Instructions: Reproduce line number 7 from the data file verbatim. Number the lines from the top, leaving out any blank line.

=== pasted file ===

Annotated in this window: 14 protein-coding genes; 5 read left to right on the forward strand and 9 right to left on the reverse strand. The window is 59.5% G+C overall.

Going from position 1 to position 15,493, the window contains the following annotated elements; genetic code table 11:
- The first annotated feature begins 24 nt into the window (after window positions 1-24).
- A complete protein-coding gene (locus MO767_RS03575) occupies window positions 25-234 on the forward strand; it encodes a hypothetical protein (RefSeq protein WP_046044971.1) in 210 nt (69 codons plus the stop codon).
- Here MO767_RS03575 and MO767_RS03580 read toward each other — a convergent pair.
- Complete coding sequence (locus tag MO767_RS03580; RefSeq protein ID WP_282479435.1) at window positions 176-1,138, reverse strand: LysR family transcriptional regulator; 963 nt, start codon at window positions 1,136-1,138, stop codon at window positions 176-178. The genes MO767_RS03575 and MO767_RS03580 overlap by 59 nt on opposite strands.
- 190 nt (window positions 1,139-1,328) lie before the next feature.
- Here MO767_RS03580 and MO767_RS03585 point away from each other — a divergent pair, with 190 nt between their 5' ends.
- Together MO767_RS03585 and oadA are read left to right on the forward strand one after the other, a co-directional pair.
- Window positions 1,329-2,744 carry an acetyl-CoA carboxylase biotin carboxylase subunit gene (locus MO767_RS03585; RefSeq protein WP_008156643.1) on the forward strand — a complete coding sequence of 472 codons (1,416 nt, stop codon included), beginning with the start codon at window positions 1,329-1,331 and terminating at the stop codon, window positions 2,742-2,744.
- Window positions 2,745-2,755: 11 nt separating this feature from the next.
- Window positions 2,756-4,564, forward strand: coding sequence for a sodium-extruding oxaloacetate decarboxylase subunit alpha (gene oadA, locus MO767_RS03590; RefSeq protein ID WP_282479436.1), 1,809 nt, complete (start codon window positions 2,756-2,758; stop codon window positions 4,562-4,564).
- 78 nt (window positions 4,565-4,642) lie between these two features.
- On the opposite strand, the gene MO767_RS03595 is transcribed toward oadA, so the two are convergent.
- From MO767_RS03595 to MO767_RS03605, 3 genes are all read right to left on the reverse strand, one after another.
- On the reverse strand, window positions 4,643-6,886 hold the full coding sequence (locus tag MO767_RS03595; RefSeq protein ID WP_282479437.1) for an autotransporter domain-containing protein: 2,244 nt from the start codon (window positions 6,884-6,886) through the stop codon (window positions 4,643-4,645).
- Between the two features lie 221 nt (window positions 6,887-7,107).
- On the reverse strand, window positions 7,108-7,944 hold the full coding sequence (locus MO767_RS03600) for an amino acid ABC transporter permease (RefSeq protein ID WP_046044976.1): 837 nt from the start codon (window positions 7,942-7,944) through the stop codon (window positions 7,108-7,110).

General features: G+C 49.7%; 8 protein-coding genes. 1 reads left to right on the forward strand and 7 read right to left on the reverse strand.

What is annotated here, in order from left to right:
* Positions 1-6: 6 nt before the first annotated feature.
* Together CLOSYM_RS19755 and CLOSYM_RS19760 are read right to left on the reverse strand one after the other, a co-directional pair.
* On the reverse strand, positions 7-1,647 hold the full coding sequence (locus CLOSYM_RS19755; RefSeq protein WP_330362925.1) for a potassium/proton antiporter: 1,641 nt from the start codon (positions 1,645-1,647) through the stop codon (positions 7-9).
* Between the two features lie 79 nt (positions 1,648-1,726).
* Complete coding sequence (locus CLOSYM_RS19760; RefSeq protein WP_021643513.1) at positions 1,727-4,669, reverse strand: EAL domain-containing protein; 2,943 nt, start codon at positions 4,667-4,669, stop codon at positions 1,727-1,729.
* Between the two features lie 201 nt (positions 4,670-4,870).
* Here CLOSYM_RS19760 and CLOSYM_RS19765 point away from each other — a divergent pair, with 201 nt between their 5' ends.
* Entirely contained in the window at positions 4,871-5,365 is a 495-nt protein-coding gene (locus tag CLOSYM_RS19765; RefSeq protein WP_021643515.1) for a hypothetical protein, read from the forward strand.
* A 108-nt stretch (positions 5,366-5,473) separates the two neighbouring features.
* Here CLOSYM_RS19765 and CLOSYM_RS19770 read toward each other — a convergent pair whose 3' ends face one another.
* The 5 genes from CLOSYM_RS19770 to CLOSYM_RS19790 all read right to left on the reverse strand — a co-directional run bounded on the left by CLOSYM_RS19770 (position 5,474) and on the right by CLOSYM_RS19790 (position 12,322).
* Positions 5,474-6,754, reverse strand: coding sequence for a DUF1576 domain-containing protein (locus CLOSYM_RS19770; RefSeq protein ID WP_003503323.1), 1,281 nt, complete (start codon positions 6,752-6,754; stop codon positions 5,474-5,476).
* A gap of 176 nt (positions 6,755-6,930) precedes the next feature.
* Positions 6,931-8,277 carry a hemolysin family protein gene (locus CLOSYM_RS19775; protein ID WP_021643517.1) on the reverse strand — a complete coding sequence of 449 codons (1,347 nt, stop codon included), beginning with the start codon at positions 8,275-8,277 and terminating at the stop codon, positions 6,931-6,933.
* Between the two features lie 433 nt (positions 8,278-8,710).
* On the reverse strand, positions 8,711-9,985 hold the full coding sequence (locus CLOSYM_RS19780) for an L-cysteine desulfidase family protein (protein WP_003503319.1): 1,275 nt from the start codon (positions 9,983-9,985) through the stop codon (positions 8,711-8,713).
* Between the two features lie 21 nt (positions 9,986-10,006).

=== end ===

- 190 nt (window positions 1,139-1,328) lie before the next feature.